Talk is cheap. From TV we learn decadent talk. From politics we learn vicious talk. As Christians, we do not babble away like everybody else. Words tear down, they belittle but we want to use our words to build up, to encourage; to say things that are excellent, that are helpful to others. Our distinctive Christian speech involves knowing when to shut up, when to refuse to pass along a rumor. Bonhoeffer suggested that “Often we combat our evil thoughts most effectively if we absolutely refuse to allow them to be expressed in words.” The brother of Jesus warned that “the tongue is a fire” (James 3:6).
We always tell the truth; although there are truths we keep to ourselves, for some brands of honesty are vicious. We express our values through words, so to talk fawningly over the bogus anti-values of our culture hardly pleases God. If someone listened to you talk over a year or two, what would they conclude really matters to you? Would they get a sense that God is in your life? Or that you are kind? Compassionate? Virtuous (without being smug)? What is the tone of my talk? And is my talk (over many years) becoming more or less acceptable to God? And encouraging to others?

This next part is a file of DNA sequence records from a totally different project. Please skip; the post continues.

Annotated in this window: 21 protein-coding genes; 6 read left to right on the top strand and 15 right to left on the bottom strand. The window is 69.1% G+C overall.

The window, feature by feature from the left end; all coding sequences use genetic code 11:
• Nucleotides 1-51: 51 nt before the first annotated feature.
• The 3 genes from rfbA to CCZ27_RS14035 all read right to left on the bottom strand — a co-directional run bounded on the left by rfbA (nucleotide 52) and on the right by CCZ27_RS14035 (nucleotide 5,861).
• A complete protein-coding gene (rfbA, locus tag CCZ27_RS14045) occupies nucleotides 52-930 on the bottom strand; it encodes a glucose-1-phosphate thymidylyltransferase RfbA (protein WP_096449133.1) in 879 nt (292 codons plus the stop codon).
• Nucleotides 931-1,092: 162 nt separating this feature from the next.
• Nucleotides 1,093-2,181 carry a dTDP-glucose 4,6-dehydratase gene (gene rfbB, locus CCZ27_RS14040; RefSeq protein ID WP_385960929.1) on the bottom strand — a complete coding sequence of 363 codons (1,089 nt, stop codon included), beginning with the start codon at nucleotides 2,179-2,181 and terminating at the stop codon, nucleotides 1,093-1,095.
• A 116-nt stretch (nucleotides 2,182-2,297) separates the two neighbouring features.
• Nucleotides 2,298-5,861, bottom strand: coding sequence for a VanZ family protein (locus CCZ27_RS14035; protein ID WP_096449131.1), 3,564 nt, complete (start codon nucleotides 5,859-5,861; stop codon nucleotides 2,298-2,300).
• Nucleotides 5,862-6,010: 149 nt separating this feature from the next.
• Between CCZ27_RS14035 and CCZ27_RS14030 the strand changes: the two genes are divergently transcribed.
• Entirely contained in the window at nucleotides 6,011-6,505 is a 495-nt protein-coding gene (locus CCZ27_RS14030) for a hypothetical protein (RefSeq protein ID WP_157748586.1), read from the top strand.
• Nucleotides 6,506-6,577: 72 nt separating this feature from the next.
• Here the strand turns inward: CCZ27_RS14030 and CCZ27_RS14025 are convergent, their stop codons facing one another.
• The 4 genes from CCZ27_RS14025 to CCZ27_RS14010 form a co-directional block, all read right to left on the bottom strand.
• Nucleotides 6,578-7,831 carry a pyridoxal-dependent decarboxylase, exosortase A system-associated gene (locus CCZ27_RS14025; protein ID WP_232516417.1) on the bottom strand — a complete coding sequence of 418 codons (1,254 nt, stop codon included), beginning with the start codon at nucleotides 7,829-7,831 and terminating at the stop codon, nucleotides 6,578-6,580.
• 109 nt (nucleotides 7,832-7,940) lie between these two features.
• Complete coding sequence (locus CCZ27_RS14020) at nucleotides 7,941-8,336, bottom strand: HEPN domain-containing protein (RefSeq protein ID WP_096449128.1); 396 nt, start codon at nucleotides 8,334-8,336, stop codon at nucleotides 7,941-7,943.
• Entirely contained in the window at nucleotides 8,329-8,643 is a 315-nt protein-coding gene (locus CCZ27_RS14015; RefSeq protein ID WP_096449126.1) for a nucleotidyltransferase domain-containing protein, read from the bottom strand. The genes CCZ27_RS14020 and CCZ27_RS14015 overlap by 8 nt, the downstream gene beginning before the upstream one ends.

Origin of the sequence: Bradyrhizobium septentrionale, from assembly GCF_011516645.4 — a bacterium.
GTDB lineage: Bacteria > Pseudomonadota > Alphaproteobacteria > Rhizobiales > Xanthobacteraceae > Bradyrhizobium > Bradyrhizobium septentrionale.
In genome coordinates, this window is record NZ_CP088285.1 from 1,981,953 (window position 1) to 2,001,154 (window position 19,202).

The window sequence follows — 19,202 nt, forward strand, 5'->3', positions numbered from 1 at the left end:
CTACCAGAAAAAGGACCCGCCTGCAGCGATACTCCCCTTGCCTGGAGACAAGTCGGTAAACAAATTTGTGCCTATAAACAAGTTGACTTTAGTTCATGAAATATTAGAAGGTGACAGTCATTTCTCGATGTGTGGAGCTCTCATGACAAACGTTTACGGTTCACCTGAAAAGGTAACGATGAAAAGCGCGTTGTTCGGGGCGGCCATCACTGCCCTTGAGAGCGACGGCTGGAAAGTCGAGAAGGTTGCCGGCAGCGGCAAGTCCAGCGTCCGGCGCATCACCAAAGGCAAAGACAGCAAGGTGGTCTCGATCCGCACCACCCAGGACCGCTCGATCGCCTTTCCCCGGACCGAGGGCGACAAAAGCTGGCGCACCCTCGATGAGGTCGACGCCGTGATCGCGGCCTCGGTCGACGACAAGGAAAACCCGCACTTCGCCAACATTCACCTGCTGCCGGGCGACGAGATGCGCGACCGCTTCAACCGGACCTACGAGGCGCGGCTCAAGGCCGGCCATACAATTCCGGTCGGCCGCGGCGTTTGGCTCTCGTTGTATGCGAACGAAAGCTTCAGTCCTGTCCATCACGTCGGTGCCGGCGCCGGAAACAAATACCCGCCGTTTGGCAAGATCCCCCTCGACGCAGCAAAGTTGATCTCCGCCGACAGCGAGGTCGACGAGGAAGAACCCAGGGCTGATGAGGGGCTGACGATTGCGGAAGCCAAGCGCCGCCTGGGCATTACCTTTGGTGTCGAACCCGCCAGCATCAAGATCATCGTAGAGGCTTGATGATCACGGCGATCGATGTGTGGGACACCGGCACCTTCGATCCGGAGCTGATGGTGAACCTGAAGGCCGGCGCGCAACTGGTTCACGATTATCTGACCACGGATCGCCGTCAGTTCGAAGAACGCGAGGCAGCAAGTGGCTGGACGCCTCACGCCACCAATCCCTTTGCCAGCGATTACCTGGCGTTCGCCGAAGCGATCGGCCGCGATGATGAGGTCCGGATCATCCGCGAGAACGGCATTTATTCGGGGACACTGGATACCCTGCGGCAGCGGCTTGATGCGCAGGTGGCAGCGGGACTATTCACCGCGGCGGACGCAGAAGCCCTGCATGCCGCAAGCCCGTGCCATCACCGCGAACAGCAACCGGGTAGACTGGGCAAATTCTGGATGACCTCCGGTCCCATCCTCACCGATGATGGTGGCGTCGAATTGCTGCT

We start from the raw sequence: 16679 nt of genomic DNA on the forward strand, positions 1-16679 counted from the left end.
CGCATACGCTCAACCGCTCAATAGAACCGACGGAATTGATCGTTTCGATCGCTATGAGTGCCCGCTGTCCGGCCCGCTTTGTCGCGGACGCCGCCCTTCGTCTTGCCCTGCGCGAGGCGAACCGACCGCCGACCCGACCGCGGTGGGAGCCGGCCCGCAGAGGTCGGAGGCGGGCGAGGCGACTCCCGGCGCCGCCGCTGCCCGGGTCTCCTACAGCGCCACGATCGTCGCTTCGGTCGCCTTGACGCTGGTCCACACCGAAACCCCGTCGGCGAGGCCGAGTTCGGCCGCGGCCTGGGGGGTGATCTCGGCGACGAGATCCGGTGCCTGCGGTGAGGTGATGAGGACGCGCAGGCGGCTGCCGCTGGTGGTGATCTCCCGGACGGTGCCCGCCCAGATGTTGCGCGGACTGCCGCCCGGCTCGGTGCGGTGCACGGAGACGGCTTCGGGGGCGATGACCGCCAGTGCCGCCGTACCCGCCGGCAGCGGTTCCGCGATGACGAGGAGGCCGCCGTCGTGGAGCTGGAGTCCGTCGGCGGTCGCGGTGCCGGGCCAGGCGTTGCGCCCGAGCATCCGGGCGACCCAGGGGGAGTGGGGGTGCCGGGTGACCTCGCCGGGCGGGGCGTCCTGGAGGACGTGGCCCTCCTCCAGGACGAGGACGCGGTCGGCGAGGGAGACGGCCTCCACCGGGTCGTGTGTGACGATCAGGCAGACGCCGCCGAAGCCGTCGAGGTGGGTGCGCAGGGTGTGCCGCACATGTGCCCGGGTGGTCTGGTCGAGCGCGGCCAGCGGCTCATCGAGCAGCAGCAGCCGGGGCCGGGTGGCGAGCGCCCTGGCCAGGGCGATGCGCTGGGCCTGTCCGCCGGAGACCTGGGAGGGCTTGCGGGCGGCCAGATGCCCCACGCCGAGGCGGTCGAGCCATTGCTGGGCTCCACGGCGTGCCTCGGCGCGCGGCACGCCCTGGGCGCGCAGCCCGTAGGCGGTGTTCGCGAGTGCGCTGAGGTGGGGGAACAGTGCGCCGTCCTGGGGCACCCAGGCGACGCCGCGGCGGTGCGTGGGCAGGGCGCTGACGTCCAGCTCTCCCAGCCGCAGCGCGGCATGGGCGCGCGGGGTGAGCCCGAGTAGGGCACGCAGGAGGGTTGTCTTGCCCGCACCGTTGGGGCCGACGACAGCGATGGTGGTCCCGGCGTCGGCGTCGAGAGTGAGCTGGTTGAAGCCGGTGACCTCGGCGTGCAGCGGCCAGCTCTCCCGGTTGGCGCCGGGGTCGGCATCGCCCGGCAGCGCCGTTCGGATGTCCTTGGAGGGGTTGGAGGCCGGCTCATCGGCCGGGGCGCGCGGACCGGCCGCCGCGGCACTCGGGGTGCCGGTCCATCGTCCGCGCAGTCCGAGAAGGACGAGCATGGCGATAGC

Do Christians have a peculiar way of thinking? What’s going on inside my head? And why? How do I react to what I see? What am I feeling inside? Is there a way of thinking, responding, feeling that is pleasing to God? And a better fit for the person God (who gave me the brain I’m using) made me to be? Thomas Merton says, “What good does it do to say a few formal prayers to Him and then turn away and give all my mind and will to things, desiring what falls far short of Him? The mind that is the prisoner of conventional ideas, and the will that is the captive of its own desire, cannot accept truth and supernatural desire.”
Here’s how Paul frames our distinctive way of thinking: “But we have the mind of Christ” (1 Corinthians 2:16). How do we get this mind of Christ? How do we think God’s thoughts? How do we value what God values? Shudder over what mortifies God? Delight in what God enjoys? Press passionately for what makes God smile?
To gravitate toward the mind of Christ, imagine a great street-sweeper invading your head, a bit ruthless, pummeling all the clutter of accumulated thought, little pet notions that are not of God, little conventional messages that may be appealing, frightening or ugly, but do not square well with the way of Christ. Just as the road is clear and the dust settles, a bookmobile ambles in, with the most enthusiastic salesman ever leaning out the window, giving away God’s ideas in the Bible, the verbiage we use in worship, the gathered wisdom of the saints who have thought God’s thoughts before us.
The heavens are telling God’s glory, and so can we, as our words and thoughts are pleasing to God.